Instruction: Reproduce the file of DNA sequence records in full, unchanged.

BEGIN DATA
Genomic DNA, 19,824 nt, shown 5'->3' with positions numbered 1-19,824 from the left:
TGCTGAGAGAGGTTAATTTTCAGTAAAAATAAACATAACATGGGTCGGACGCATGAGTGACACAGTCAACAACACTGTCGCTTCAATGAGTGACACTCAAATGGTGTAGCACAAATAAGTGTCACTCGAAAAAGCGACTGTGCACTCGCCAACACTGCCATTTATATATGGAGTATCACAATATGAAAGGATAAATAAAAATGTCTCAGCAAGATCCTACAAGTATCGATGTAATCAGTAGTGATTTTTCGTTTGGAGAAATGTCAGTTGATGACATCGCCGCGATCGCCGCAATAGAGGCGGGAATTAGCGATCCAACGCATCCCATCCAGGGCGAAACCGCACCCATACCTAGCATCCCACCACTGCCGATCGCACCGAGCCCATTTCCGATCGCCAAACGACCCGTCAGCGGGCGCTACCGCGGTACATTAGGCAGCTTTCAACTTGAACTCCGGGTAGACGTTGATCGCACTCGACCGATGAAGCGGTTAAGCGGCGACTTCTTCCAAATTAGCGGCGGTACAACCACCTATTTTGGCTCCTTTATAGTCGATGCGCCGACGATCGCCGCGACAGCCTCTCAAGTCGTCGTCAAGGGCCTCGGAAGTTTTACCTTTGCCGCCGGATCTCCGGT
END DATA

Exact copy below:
Genomic DNA, 19,824 nt, shown 5'->3' with positions numbered 1-19,824 from the left:
TGCTGAGAGAGGTTAATTTTCAGTAAAAATAAACATAACATGGGTCGGACGCATGAGTGACACAGTCAACAACACTGTCGCTTCAATGAGTGACACTCAAATGGTGTAGCACAAATAAGTGTCACTCGAAAAAGCGACTGTGCACTCGCCAACACTGCCATTTATATATGGAGTATCACAATATGAAAGGATAAATAAAAATGTCTCAGCAAGATCCTACAAGTATCGATGTAATCAGTAGTGATTTTTCGTTTGGAGAAATGTCAGTTGATGACATCGCCGCGATCGCCGCAATAGAGGCGGGAATTAGCGATCCAACGCATCCCATCCAGGGCGAAACCGCACCCATACCTAGCATCCCACCACTGCCGATCGCACCGAGCCCATTTCCGATCGCCAAACGACCCGTCAGCGGGCGCTACCGCGGTACATTAGGCAGCTTTCAACTTGAACTCCGGGTAGACGTTGATCGCACTCGACCGATGAAGCGGTTAAGCGGCGACTTCTTCCAAATTAGCGGCGGTACAACCACCTATTTTGGCTCCTTTATAGTCGATGCGCCGACGATCGCCGCGACAGCCTCTCAAGTCGTCGTCAAGGGCCTCGGAAGTTTTACCTTTGCCGCCGGATCTCCGGT